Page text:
All around the outside, the bathhouse looks similar to the picture above. Inside the walls, in the center of the building, is a massive open-air set of pools and baths. The walls are yellow, and especially at night, the combination of the blue water, the yellow walls, and the steam rising from the baths is beautiful! The water ranges from cool to warm to hot, there are old men playing chess in the pools, and the whole experience feels oh-so luxurious and fancy because of the setting.
I’m not a girl who thinks about this sort of thing often, but as I sat soaking in a blissful daze in the hottest pool, I found myself thinking that I’d like to come here with my future husband one day, whoever he may be. The whole experience had such an air of romance, whether that was between couples or, in my case, with myself, basking in the glow of my self-date on my solo adventure in Budapest.
4. I froze my euphemisms off.
After three and a half months in Greece, the freezing cold of Budapest in late December was quite a shock! It was a welcome shock until I got out of the baths. I had been so cozy in that warm water, and as it was about 10 when I got out, it had gotten quite cold by the time I left. But it was good practice for Christmastime in Montana, and I definitely had fun walking in the snow!!
5. I failed once again at the whole trying-to-take-a-picture-of-self thing.
If I were a superhero, I would have two weaknesses: trying to get the attention of a waiter or waitress, and having pictures I attempt to take of myself be a perpetual FAIL. Some people seem to be inherently good at it. You can’t even see the telltale arm half on the side of the photo. I am not one of those people.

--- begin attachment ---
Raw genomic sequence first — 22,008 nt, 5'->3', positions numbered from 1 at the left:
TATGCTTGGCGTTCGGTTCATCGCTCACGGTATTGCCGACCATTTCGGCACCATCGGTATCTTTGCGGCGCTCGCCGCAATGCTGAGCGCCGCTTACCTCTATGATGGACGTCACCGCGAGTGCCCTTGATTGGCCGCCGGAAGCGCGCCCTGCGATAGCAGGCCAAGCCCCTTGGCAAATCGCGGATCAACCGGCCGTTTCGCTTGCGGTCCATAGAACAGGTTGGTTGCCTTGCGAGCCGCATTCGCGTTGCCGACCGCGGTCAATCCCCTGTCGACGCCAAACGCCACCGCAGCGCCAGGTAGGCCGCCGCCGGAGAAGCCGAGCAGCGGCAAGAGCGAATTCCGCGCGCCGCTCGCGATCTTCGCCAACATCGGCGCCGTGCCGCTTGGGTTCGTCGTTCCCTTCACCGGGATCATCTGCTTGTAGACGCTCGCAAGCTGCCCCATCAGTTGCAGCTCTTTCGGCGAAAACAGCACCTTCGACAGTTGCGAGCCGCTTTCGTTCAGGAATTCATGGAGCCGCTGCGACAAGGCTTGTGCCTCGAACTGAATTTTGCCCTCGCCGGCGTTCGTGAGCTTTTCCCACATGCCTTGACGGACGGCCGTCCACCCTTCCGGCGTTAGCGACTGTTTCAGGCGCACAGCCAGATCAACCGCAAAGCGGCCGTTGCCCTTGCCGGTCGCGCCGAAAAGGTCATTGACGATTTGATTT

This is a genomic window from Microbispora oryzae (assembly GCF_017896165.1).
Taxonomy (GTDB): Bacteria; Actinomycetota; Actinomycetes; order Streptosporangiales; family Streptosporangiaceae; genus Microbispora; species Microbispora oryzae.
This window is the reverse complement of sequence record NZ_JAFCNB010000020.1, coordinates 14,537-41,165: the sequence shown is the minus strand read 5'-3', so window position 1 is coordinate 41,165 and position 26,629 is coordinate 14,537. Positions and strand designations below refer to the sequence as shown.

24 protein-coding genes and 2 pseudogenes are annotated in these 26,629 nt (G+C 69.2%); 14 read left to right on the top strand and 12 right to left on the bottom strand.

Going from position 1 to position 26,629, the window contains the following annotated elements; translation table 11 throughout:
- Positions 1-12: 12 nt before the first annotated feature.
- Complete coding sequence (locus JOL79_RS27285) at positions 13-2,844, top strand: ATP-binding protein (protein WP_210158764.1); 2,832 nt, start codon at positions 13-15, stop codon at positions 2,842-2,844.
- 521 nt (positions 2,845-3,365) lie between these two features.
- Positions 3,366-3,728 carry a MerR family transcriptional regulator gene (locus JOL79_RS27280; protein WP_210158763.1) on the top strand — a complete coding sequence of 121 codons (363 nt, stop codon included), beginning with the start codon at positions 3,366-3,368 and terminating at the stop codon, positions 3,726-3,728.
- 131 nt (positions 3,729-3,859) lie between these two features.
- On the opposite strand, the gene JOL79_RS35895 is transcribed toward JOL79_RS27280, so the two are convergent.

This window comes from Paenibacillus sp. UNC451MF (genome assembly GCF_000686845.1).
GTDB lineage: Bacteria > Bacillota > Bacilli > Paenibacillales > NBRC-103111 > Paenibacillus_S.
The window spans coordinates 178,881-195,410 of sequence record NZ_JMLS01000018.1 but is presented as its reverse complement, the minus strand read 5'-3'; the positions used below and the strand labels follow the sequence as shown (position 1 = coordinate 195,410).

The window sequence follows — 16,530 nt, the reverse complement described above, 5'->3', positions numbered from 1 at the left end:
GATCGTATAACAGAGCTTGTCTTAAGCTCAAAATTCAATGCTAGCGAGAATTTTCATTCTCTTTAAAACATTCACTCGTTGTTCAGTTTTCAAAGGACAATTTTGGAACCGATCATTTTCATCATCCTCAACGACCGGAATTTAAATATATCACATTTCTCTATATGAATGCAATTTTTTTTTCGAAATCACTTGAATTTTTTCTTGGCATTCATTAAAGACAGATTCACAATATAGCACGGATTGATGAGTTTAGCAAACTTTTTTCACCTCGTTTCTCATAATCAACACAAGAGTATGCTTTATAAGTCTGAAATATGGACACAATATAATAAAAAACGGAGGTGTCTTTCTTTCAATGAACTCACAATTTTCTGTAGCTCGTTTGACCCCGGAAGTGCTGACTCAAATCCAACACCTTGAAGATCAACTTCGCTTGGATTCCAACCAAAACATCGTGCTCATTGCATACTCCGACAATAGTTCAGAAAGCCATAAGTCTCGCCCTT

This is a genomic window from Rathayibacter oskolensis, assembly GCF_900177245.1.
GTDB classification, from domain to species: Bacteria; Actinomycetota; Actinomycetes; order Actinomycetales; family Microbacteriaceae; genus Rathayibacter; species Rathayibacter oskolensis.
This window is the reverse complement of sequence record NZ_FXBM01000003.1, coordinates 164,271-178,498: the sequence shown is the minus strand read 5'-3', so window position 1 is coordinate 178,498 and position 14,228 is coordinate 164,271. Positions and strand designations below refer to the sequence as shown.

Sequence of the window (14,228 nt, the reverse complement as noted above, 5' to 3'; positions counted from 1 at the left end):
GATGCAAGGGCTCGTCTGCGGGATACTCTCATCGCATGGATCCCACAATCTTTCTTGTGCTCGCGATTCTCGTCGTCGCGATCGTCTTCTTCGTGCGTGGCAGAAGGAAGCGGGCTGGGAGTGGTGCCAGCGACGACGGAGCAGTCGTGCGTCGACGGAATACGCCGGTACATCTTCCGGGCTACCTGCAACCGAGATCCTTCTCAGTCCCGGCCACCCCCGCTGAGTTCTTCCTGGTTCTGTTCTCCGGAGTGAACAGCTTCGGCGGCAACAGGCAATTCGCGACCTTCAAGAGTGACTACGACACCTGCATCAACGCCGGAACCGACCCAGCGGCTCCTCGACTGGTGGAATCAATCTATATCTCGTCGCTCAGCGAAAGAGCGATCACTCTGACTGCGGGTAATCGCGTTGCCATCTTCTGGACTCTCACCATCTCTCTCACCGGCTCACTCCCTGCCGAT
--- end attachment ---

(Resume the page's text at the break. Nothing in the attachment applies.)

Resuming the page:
But I wanted some photographic evidence that I was, indeed, in Budapest. So I attempted. And then I attempted again. And again. And then my mittenless hand was chilled to the bone, so I gave up.
Self-portrait fail aside, the Heroes’ Square was really neat. I’m no history buff, but it’s a monument that is impressive even to those of us who have at best a cursory understanding of European history.
6. I washed down an entire pizza with a Hungarian beer.
I tried my darnedest to find a Hungarian restaurant that was still open and even moderately affordable, but no such luck. So I resorted to looking for places that had signs for Dreher, the predominant Hungarian beer, outside. I found an Italian place with said sign, and ducked inside.
I know this will be a shocker, but I was STARVING by the time I ate. I had prioritized getting to the baths before they closed, so it was 10:30 by the time I sat down in the restaurant.
That’s when I ate an entire pizza by myself.
The beer was good! I’m not a huge lager fan, but it was just what I would expect for a classic, good lager. It also went down great with the pizza.
By the time I got back to my hotel, it was 12:30, and I had to get up at four to go to the airport. At that time, I had no idea what a total and complete catastrophe my five flights home would be. But it was all worth it in order to have this lovely little Budapest adventure. I definitely recommend the city to anyone with an interest in eastern Europe, and plan to go back someday and get to know the city a little bit better!